11.30am: After grabbing a coffee at the onsite Landing Place cafe, make your way back to the new World War I exhibition, to the left on the upper level. Begin at the Gallipoli gallery, which includes George Lambert’s heart-wrenching 1915 painting Anzac, the landing, depicting the chaos confronting the Diggers in that Turkish bay. Throughout the Great War galleries, it is small exhibits, such as the identity disc belonging to the youngest Australian to die, Private James Martin, and a grave cross crafted from a biscuit tin, that are telling. The Western Front, in Belgium and France, where 46,000 Aussies were among 3 million who lost their lives, is portrayed through works by war artists including Arthur Streeton, personal and military memorabilia and powerful dioramas focusing on battles such as Mont St Quentin, in 1918. Created in the 1920s, the dioramas still resonate, summoning the hellish conditions with bodies strewn about the blasted landscapes. The story of more than 1000 Aborigines who fought in the Great War is also told in these galleries. Unable to vote and racially vilified back home, it was the first time many were treated as equals, serving alongside non-Indigenous soldiers and generally earning the same pay, only to suffer worse conditions after the war. Returning Indigneous Diggers from both wars were banned from RSLs for decades.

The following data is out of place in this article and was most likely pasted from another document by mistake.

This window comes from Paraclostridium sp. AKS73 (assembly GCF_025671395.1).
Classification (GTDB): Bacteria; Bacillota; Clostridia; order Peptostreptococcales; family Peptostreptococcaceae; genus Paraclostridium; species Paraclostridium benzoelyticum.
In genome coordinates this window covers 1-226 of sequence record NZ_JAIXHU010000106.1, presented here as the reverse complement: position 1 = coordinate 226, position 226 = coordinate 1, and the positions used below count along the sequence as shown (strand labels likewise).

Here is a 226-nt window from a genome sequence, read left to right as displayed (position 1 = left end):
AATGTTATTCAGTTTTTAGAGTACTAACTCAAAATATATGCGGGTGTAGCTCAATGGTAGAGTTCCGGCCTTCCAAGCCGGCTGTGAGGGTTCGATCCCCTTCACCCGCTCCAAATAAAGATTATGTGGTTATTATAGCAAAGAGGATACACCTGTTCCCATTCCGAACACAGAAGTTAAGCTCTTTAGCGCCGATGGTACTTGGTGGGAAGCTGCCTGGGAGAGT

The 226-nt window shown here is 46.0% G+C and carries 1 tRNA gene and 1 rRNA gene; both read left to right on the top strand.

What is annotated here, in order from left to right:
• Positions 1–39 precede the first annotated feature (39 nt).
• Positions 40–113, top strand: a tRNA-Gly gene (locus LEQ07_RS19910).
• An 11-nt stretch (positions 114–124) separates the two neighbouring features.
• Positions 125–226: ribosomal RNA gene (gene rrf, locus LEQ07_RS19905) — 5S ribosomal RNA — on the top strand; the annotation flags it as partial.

1pm: Have lunch at adjacent cafe Poppies , where there are mains including roasted salmon with feta, red peppers, olives and cherry tomatoes, paninis, and a small children’s menu. Follow it up by walking through the sculpture gardens, which include an Animals in War statue – a desecrated horse’s head – and a monument to servicewomen. Among the Australian women to have died in war, one of the most significant losses occurred with the sinking of the Vyner Brooke, off Singapore, in 1942, when many of the 65 nurses on board drowned or were shot on the beach by the Japanese.
2pm: Begin the afternoon in the World War II gallery. Almost a million Australians served in this war – 39,000 paying the ultimate price for their involvement. It was also the first time in postcolonial history in which the mainland came under attack, through Japanese air raids on Darwin and Broome in 1942. The experience at home and in south-east Asia and the Pacific are vividly brought to life here. Poignant exhibits include Auschwitz-like rows of photos of some of the thousands of POWs forced on to the Sandakan death marches through Borneo, in 1945. Only six Australians survived.